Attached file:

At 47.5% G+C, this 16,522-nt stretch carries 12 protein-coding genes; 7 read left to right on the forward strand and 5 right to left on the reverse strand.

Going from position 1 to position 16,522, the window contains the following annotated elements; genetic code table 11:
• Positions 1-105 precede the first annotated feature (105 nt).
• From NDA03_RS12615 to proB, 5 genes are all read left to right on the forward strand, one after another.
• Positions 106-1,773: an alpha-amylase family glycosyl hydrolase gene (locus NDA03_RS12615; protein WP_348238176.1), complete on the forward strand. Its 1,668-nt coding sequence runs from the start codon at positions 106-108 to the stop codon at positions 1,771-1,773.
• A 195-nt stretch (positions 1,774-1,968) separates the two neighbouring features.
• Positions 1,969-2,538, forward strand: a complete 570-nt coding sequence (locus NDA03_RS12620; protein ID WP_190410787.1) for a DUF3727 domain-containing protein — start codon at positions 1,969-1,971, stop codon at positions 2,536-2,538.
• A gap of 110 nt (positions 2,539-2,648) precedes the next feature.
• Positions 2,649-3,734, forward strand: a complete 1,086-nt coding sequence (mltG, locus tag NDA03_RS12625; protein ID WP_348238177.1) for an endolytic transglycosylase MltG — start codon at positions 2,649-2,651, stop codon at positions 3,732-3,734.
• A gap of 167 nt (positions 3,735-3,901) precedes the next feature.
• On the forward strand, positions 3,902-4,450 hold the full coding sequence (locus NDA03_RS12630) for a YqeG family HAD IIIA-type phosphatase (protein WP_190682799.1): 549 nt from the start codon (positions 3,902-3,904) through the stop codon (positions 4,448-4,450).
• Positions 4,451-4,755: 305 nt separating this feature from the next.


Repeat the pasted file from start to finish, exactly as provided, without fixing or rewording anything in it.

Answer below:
At 47.5% G+C, this 16,522-nt stretch carries 12 protein-coding genes; 7 read left to right on the forward strand and 5 right to left on the reverse strand.

Going from position 1 to position 16,522, the window contains the following annotated elements; genetic code table 11:
• Positions 1-105 precede the first annotated feature (105 nt).
• From NDA03_RS12615 to proB, 5 genes are all read left to right on the forward strand, one after another.
• Positions 106-1,773: an alpha-amylase family glycosyl hydrolase gene (locus NDA03_RS12615; protein WP_348238176.1), complete on the forward strand. Its 1,668-nt coding sequence runs from the start codon at positions 106-108 to the stop codon at positions 1,771-1,773.
• A 195-nt stretch (positions 1,774-1,968) separates the two neighbouring features.
• Positions 1,969-2,538, forward strand: a complete 570-nt coding sequence (locus NDA03_RS12620; protein ID WP_190410787.1) for a DUF3727 domain-containing protein — start codon at positions 1,969-1,971, stop codon at positions 2,536-2,538.
• A gap of 110 nt (positions 2,539-2,648) precedes the next feature.
• Positions 2,649-3,734, forward strand: a complete 1,086-nt coding sequence (mltG, locus tag NDA03_RS12625; protein ID WP_348238177.1) for an endolytic transglycosylase MltG — start codon at positions 2,649-2,651, stop codon at positions 3,732-3,734.
• A gap of 167 nt (positions 3,735-3,901) precedes the next feature.
• On the forward strand, positions 3,902-4,450 hold the full coding sequence (locus NDA03_RS12630) for a YqeG family HAD IIIA-type phosphatase (protein WP_190682799.1): 549 nt from the start codon (positions 3,902-3,904) through the stop codon (positions 4,448-4,450).
• Positions 4,451-4,755: 305 nt separating this feature from the next.